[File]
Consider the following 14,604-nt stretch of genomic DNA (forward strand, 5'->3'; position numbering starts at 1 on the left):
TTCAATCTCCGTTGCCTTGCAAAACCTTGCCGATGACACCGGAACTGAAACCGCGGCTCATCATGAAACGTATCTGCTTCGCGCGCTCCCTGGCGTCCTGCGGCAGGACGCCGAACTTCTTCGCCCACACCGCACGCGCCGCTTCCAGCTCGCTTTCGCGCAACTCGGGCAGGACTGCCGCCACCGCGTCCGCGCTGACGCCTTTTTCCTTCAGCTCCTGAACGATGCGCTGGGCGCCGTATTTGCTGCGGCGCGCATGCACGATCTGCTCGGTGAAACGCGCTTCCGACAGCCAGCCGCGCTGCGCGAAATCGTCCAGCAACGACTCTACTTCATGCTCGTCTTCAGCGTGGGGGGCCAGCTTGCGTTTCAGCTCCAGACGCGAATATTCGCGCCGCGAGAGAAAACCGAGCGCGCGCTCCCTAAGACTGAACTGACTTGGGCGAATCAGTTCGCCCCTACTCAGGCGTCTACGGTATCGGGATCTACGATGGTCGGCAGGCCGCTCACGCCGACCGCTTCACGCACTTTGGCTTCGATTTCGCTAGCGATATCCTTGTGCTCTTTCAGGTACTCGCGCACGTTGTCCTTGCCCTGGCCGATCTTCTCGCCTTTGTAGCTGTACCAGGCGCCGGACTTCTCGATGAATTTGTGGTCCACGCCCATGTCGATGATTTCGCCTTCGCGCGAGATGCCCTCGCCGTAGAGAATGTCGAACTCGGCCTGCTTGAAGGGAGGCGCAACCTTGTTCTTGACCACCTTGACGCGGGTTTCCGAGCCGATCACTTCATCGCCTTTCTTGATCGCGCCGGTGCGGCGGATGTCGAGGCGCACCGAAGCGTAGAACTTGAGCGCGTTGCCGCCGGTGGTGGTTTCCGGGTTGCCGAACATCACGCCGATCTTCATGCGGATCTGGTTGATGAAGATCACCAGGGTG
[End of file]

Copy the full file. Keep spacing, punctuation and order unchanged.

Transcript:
Consider the following 14,604-nt stretch of genomic DNA (forward strand, 5'->3'; position numbering starts at 1 on the left):
TTCAATCTCCGTTGCCTTGCAAAACCTTGCCGATGACACCGGAACTGAAACCGCGGCTCATCATGAAACGTATCTGCTTCGCGCGCTCCCTGGCGTCCTGCGGCAGGACGCCGAACTTCTTCGCCCACACCGCACGCGCCGCTTCCAGCTCGCTTTCGCGCAACTCGGGCAGGACTGCCGCCACCGCGTCCGCGCTGACGCCTTTTTCCTTCAGCTCCTGAACGATGCGCTGGGCGCCGTATTTGCTGCGGCGCGCATGCACGATCTGCTCGGTGAAACGCGCTTCCGACAGCCAGCCGCGCTGCGCGAAATCGTCCAGCAACGACTCTACTTCATGCTCGTCTTCAGCGTGGGGGGCCAGCTTGCGTTTCAGCTCCAGACGCGAATATTCGCGCCGCGAGAGAAAACCGAGCGCGCGCTCCCTAAGACTGAACTGACTTGGGCGAATCAGTTCGCCCCTACTCAGGCGTCTACGGTATCGGGATCTACGATGGTCGGCAGGCCGCTCACGCCGACCGCTTCACGCACTTTGGCTTCGATTTCGCTAGCGATATCCTTGTGCTCTTTCAGGTACTCGCGCACGTTGTCCTTGCCCTGGCCGATCTTCTCGCCTTTGTAGCTGTACCAGGCGCCGGACTTCTCGATGAATTTGTGGTCCACGCCCATGTCGATGATTTCGCCTTCGCGCGAGATGCCCTCGCCGTAGAGAATGTCGAACTCGGCCTGCTTGAAGGGAGGCGCAACCTTGTTCTTGACCACCTTGACGCGGGTTTCCGAGCCGATCACTTCATCGCCTTTCTTGATCGCGCCGGTGCGGCGGATGTCGAGGCGCACCGAAGCGTAGAACTTGAGCGCGTTGCCGCCGGTGGTGGTTTCCGGGTTGCCGAACATCACGCCGATCTTCATGCGGATCTGGTTGATGAAGATCACCAGGGTG